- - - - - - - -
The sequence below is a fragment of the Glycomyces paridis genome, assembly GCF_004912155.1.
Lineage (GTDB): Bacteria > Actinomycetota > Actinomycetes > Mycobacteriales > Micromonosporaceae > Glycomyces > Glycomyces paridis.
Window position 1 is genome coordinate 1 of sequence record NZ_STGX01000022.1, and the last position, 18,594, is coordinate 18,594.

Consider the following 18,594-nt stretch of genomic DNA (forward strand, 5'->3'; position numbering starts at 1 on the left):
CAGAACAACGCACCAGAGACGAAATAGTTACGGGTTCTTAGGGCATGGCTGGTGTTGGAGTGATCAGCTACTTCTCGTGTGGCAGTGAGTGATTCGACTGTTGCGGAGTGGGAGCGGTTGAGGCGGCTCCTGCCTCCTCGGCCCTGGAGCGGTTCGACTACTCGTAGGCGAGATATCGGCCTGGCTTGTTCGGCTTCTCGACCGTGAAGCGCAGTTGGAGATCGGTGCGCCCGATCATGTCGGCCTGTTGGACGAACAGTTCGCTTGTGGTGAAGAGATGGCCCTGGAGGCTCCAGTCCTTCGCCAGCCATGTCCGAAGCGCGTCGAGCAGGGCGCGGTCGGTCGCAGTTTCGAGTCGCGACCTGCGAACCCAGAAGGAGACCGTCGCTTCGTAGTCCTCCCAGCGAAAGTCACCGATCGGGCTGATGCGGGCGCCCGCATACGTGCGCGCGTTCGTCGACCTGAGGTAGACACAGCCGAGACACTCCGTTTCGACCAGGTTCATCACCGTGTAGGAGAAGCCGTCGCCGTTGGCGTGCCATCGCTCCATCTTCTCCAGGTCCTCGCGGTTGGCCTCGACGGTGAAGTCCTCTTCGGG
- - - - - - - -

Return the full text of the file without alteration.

The sequence below is a fragment of the Glycomyces paridis genome, assembly GCF_004912155.1.
Lineage (GTDB): Bacteria > Actinomycetota > Actinomycetes > Mycobacteriales > Micromonosporaceae > Glycomyces > Glycomyces paridis.
Window position 1 is genome coordinate 1 of sequence record NZ_STGX01000022.1, and the last position, 18,594, is coordinate 18,594.

Consider the following 18,594-nt stretch of genomic DNA (forward strand, 5'->3'; position numbering starts at 1 on the left):
CAGAACAACGCACCAGAGACGAAATAGTTACGGGTTCTTAGGGCATGGCTGGTGTTGGAGTGATCAGCTACTTCTCGTGTGGCAGTGAGTGATTCGACTGTTGCGGAGTGGGAGCGGTTGAGGCGGCTCCTGCCTCCTCGGCCCTGGAGCGGTTCGACTACTCGTAGGCGAGATATCGGCCTGGCTTGTTCGGCTTCTCGACCGTGAAGCGCAGTTGGAGATCGGTGCGCCCGATCATGTCGGCCTGTTGGACGAACAGTTCGCTTGTGGTGAAGAGATGGCCCTGGAGGCTCCAGTCCTTCGCCAGCCATGTCCGAAGCGCGTCGAGCAGGGCGCGGTCGGTCGCAGTTTCGAGTCGCGACCTGCGAACCCAGAAGGAGACCGTCGCTTCGTAGTCCTCCCAGCGAAAGTCACCGATCGGGCTGATGCGGGCGCCCGCATACGTGCGCGCGTTCGTCGACCTGAGGTAGACACAGCCGAGACACTCCGTTTCGACCAGGTTCATCACCGTGTAGGAGAAGCCGTCGCCGTTGGCGTGCCATCGCTCCATCTTCTCCAGGTCCTCGCGGTTGGCCTCGACGGTGAAGTCCTCTTCGGG